This extraordinary, unnatural phenomenon- a massive hole with water coursing though it, in the tarmac of high-level road at Delkanda has been a blight on the lives of all those who live, work commute and travel along the High Level Road for about six months. That’s a lot of people. The High-level road aka the A 4 is one of the main routes out of Colombo – heading towards the densely populated suburbs of Nugegoda, Maharagama and Pannipitya and beyond to Avisawella and the hill country. It’s also the link road to the nation’s only expressway – the E 1 to Galle.
Basically this is a pretty important road. Given the frankly extreme amount of traffic that rumbles along it daily the fact that there has been an enormous – 2 lanes wide hole (barely leaving two lanes for traffic) in it for 6 months was obviously going to cause some pretty horrendous disruption.
It started when they began widening the entire length of the Highlevel road from two to four lanes. While they completed this onerous, overdue and important task relatively quickly the little bridge spanning a small culvert/stream at Delkanda was left as a two lane bottle neck. So at some point near the middle of last year they (I believe the RDA- Road Development Authority) began making an effort to widen it. However these widening attempts have been nothing short of disastrous. While they’ve worked day and night for half a year there’s still effectively a two-lane hole in the middle of High-level road.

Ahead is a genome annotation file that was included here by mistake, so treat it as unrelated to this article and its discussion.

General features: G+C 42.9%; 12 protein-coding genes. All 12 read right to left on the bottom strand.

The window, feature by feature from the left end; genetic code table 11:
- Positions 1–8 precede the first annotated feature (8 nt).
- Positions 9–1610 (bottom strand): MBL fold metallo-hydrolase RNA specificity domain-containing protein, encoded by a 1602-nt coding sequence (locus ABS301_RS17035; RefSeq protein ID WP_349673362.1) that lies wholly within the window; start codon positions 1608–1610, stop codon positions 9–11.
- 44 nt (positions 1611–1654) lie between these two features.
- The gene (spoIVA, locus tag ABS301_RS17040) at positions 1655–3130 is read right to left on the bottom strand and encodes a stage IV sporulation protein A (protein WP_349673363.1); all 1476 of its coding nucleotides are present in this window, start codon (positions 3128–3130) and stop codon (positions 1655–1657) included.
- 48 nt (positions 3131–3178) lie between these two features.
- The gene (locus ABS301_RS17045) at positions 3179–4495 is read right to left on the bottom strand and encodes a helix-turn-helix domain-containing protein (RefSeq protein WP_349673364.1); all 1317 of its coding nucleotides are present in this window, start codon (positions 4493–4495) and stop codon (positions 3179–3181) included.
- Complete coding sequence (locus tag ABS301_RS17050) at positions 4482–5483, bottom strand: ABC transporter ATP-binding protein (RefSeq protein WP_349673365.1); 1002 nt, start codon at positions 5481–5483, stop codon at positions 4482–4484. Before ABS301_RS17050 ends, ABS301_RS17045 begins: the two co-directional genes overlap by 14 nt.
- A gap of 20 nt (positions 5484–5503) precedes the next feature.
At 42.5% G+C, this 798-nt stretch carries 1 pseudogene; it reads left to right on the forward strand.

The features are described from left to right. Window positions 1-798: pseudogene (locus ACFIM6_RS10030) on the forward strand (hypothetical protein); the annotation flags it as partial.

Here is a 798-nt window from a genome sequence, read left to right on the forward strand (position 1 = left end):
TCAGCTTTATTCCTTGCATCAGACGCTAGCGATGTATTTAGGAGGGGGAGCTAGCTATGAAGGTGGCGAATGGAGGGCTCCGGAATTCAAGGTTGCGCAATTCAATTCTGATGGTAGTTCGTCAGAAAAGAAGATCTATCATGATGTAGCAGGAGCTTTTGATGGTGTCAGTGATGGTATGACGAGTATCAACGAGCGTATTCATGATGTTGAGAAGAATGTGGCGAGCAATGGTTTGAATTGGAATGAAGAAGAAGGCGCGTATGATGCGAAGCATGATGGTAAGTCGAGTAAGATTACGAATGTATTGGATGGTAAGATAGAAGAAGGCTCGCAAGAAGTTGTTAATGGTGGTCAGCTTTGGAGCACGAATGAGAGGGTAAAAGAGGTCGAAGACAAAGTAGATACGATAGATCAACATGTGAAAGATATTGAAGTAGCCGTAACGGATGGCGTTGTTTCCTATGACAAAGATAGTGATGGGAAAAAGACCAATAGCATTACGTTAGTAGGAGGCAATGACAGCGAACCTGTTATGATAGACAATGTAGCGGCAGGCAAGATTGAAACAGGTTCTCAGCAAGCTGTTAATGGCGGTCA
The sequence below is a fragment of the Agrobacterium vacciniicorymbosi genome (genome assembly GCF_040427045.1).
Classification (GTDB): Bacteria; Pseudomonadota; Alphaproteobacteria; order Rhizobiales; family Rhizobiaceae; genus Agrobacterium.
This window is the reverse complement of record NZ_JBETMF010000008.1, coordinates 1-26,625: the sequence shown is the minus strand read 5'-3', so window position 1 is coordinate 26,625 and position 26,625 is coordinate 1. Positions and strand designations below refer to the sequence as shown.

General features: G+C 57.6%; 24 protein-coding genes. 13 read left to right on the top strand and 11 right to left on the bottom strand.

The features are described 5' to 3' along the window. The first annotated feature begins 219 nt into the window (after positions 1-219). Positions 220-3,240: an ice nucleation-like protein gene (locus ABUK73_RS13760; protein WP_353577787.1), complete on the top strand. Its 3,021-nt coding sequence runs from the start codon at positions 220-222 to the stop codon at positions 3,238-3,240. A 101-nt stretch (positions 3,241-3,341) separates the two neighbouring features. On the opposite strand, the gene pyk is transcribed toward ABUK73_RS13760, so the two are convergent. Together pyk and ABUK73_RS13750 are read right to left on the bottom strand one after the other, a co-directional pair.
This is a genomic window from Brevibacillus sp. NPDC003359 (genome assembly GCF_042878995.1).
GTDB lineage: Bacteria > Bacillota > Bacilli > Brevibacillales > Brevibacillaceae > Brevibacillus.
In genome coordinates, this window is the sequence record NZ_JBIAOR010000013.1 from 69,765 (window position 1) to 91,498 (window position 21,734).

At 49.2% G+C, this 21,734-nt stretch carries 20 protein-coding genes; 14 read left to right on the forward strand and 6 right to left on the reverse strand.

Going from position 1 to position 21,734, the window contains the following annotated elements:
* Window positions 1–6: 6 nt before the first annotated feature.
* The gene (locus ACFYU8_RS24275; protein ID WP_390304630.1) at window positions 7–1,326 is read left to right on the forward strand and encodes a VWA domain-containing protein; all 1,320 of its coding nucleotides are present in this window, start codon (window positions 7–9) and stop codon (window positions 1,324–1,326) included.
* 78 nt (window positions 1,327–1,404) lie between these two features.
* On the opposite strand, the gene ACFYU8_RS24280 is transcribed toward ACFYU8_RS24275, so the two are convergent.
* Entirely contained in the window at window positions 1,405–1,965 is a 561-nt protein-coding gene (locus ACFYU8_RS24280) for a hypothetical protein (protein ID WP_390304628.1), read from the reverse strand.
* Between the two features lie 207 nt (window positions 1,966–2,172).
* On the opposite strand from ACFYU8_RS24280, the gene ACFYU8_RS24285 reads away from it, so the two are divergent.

Now I’m no engineer but surely erecting a four lane bridge over a stream shouldn’t take 6 months. How on earth do they build those kilometers long sea-spanning bridges in Japan? Also, as someone who commutes along the A4 almost everyday I have seen their initial efforts fail. At some point things literally seemed to collapse. The fact that our nation’s engineers and state road agency were stumped by a 10 meter bridge raises some pretty serious doubts about the long term economic viability of this country. I mean if it takes 6 months to bridge a stream what hope have we of ever seeing a metro-system or say a highway built without foreign aid and engineers.
This is honestly quite troubling but well it terms of the disruption and traffic chaos at least it seems an end is in sight. I noticed today that the major part of the hole has been filled in and covered with concrete pylons so it looks like commuters will soon be able to roll down the A4 unobstructed and diverted.
You dread to think though what will happen if they try to build say another bridge over the Kelani-river.